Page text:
“It would be unfair to the Robert Green Co. to assume what happened up there is going to be what happens in Windsor,” MacNab said. “Plus, I think the nature of the land for the project is a lot different in Windsor than it is in Healdsburg, so I don’t even know if we have the potential for those types of violations in our town.”

The Healdsburg project — a 130-room luxury resort on the northern edge of town with 70 villas across a vineyard-studded landscape with numerous amenities — has been controversial from the start, in large part because of its scale and price point.

Green bought the property in 2005 for $16.8 million. He won city approval for his plan in 2008 but did not begin construction until May 2017.

Green previously estimated the cost at $310 million, saying he hoped to open in 2020. On Wednesday, he confirmed the hotel was still on track to be finished by the end of this year in spite of the work stoppages. The project required grading and disturbance of about 65 acres of land in the hills on the city’s edge, with little attention to how that exposed land would fare when rain came, water regulators said.

Beginning with the first significant rainfall of the season on Oct. 3, 2018, staff conducting routine inspections for the regional board and the city of Healdsburg, which is tasked with ensuring contractors are in compliance, began documenting vast expanses of unprotected, exposed mud and puddled water, sediment-laden runoff leaving the site and finding its way to Foss Creek and Lytton Creek, among other waterways, according to board documents. The Russian River watershed supports coho and chinook salmon and steelhead trout - all of them protected under the federal Endangered Species Act. Fine sediments can get in a fish’s gills and cause suffocation or can smother their eggs or obstruct their view of food, Villacorta said.

“Those observations we weren’t able to make,” she said. “It requires a complete bioassessment of the site. But there is that threat. There was a high potential of that occurring.”

In November 2018, after several city reports of deficiencies, water board staff gave Green 10 days notice of a Nov. 29 inspection that included reference to several days of rain in the forecast. City personnel already had informed the developers of deficiencies in its erosion and runoff controls, according to board documents.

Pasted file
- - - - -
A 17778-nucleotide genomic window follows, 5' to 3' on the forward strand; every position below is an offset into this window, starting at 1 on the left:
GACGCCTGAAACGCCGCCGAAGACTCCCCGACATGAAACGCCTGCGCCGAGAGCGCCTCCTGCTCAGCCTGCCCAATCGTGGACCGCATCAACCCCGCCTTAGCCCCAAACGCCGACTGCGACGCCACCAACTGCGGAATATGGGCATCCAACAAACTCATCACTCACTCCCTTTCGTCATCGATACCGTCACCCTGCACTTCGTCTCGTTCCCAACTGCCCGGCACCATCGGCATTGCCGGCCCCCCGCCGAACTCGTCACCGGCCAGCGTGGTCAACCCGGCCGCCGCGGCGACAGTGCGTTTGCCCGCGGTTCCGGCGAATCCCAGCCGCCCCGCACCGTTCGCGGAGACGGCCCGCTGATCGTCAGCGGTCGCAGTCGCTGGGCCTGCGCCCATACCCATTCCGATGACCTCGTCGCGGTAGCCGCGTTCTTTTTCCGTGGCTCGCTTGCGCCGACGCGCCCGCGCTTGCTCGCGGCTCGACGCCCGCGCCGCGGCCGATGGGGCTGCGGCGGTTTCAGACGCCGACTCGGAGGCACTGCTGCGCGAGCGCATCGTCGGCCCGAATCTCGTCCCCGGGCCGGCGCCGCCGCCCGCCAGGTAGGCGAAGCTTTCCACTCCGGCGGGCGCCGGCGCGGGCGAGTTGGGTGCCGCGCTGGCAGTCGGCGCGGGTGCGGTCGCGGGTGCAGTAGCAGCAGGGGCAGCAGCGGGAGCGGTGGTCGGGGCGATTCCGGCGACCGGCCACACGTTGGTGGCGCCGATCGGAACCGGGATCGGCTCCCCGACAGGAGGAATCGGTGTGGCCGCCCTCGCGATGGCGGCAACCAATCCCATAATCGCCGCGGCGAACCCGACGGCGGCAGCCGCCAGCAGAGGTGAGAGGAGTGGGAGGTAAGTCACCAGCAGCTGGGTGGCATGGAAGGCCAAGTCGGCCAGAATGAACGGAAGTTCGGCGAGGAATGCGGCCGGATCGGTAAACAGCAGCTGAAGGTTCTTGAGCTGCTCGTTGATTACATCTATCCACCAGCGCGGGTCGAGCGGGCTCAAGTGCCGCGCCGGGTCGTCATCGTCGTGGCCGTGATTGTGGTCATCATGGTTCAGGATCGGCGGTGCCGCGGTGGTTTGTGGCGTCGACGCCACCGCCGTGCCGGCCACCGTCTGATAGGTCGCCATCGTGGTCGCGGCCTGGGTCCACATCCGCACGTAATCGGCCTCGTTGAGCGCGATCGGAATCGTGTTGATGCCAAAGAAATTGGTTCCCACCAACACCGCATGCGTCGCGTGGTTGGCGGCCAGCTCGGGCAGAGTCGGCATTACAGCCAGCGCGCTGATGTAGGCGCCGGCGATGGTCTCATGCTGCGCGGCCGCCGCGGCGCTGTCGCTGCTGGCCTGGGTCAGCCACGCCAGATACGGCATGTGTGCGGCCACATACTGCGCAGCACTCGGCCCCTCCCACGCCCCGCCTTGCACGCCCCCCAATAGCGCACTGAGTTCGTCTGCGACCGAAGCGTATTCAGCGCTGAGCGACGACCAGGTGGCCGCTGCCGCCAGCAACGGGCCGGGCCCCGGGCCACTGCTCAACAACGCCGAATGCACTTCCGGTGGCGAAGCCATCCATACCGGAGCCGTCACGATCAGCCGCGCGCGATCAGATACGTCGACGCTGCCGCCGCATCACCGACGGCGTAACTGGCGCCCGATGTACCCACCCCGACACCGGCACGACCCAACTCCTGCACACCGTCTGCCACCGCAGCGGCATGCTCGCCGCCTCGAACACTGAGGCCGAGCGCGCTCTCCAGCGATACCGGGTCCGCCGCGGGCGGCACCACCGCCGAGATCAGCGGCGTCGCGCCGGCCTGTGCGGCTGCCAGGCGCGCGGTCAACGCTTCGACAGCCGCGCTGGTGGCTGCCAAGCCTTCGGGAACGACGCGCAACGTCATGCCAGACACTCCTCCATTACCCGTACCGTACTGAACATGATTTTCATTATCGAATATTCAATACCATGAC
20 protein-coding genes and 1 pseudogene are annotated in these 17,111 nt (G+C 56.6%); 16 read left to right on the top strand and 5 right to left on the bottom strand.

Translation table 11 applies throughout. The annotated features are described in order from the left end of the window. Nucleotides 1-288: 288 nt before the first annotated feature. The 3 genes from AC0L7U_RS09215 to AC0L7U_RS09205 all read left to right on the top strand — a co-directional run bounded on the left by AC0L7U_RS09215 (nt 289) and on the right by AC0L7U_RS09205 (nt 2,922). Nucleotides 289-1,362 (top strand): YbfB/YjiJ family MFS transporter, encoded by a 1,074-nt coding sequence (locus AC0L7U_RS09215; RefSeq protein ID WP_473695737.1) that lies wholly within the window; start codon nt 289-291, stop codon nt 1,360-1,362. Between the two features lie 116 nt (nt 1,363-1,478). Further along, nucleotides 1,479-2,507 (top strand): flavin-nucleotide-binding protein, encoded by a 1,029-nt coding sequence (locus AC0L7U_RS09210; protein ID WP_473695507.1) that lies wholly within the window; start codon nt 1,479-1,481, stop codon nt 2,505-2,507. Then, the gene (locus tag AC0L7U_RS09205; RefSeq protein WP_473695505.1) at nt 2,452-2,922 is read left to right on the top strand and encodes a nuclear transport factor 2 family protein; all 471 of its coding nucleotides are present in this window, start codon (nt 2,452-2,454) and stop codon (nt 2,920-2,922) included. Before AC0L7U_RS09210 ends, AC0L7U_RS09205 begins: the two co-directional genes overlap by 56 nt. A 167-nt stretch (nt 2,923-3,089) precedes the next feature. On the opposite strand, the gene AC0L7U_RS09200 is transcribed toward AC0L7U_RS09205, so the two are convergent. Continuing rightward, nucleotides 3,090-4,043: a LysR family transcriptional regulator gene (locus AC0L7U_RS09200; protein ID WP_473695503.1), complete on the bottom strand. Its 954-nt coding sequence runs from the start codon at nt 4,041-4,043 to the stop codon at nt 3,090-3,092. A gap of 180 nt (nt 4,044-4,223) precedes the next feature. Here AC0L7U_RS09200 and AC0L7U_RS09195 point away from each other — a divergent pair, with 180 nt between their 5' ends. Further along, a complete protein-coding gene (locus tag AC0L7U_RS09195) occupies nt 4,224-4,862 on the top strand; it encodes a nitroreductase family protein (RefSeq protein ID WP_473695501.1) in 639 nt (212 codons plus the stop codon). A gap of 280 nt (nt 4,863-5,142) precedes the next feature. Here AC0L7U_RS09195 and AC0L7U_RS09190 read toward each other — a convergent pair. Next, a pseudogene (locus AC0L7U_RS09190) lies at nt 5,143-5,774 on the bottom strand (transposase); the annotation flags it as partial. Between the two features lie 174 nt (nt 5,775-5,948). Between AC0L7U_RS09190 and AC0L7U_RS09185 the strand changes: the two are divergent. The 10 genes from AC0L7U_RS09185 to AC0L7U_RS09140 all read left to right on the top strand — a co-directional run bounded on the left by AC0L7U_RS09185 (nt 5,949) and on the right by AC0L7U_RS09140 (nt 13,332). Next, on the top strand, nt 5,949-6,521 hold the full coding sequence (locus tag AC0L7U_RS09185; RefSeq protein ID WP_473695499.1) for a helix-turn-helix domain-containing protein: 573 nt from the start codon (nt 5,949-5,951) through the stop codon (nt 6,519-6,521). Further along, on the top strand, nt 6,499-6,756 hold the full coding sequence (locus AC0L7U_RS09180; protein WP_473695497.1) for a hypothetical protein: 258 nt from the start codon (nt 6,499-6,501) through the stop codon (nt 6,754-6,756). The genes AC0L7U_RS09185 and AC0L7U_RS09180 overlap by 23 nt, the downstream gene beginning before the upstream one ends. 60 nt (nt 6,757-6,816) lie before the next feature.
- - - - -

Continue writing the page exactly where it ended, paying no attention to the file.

Two large storms came in the intervening days, and when the inspection occurred, “staff observed hundreds of instances of inadequate sediment and erosion control efforts, as well as evidence of gross sediment discharges to receiving waters,” board personnel reported. “A reasonable and prudent person would have corrected the deficient (best management practices) ... and ensured they were functioning throughout the site, especially given the forecasted rain event.”

David Mickaelian, Healdsburg’s city manager, and Larry Zimmer, the city’s public works director, each declined repeated requests for an interview for this story on Wednesday through city spokeswoman Rhea Borja. City staff has continued to monitor the project and was unaware of any other work stoppages since March, Borja said.

MacNab, Windsor’s town manager, said the violations at the luxury hotel site in Healdsburg would be unacceptable on the proposed civic center project, on which the Town Council will meet to discuss on Feb. 5.

“I can tell you with no uncertainty that it would be the town’s expectation that he follows approvals, the regulatory requirements and that he maintains a project that’s in compliance during construction,” he said. “There’s no doubt in my mind that is the expectation of myself, our council and our community.”

Editor’s Note: This story has been updated to clarify that the formal recipient of the complaint is Sonoma Luxury Resort LLC and to clarify the circumstances concerning removal of erosion-control and runoff mitigation measure before wet weather in May.

You can reach Staff Writer Mary Callahan at 707-521-5249 or On Twitter @MaryCallahanB. Staff Writer Kevin Fixler can be reached at 707-521-5336 or On Twitter @kfixler.